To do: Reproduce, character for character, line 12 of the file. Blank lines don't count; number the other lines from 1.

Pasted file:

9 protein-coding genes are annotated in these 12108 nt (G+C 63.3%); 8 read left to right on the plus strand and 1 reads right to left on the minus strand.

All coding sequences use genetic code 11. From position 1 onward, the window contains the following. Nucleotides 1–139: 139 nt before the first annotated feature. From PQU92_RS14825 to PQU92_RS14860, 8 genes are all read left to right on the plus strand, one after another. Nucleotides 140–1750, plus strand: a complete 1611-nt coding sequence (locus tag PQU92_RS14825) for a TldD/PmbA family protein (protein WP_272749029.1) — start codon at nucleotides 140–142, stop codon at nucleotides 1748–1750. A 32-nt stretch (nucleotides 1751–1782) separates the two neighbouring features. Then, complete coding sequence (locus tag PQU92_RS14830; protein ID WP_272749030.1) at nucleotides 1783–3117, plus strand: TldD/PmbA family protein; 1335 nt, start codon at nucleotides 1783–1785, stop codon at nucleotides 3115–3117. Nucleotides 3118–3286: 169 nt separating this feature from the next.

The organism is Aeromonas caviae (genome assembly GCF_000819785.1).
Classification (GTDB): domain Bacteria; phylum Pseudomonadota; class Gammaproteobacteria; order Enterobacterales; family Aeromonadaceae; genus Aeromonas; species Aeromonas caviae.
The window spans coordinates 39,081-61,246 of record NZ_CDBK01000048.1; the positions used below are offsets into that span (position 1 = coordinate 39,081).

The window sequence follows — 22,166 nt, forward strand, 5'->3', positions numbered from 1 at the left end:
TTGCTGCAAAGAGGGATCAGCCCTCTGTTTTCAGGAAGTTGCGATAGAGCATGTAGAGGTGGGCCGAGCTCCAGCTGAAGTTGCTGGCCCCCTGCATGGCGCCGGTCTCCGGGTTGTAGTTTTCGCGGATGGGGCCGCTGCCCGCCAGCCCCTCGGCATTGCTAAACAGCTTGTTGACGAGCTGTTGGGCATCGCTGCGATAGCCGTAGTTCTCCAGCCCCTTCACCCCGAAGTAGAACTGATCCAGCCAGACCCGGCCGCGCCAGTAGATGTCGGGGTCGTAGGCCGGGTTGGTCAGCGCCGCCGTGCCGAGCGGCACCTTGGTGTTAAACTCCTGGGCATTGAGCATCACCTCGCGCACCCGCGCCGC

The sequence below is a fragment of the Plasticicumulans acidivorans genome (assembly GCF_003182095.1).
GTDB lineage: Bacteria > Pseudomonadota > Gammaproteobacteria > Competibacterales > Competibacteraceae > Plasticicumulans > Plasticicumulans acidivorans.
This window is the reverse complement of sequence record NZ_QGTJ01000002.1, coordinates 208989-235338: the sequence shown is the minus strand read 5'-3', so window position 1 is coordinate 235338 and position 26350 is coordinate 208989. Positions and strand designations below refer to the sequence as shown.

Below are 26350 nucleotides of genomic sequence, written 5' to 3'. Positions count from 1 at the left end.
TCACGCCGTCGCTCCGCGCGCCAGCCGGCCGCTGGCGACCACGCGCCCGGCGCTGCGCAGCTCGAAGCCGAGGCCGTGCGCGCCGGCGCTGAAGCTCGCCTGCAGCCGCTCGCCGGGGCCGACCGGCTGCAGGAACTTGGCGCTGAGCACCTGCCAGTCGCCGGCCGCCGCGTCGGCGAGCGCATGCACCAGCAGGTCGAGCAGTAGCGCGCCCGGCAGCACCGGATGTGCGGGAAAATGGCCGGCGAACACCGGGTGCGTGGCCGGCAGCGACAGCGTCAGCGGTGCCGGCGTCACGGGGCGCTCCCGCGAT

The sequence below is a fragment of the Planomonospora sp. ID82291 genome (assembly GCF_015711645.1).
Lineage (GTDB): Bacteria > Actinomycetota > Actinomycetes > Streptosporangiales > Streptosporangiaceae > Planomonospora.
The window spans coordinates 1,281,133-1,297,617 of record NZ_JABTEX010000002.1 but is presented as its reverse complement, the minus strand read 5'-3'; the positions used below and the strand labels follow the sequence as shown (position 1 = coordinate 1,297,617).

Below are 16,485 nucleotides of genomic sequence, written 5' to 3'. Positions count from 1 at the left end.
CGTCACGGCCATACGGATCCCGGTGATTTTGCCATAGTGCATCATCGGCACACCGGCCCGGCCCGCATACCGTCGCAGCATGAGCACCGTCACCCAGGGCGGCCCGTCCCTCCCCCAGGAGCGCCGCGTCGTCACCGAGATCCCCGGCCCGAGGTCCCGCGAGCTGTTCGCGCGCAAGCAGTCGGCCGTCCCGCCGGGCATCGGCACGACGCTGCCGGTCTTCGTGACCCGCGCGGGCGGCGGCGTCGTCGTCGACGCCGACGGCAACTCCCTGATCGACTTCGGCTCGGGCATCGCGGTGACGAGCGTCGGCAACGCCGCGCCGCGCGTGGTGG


TCACGCCGTCGCTCCGCGCGCCAGCCGGCCGCTGGCGACCACGCGCCCGGCGCTGCGCAGCTCGAAGCCGAGGCCGTGCGCGCCGGCGCTGAAGCTCGCCTGCAGCCGCTCGCCGGGGCCGACCGGCTGCAGGAACTTGGCGCTGAGCACCTGCCAGTCGCCGGCCGCCGCGTCGGCGAGCGCATGCACCAGCAGGTCGAGCAGTAGCGCGCCCGGCAGCACCGGATGTGCGGGAAAATGGCCGGCGAACACCGGGTGCGTGGCCGGCAGCGACAGCGTCAGCGGTGCCGGCGTCACGGGGCGCTCCCGCGAT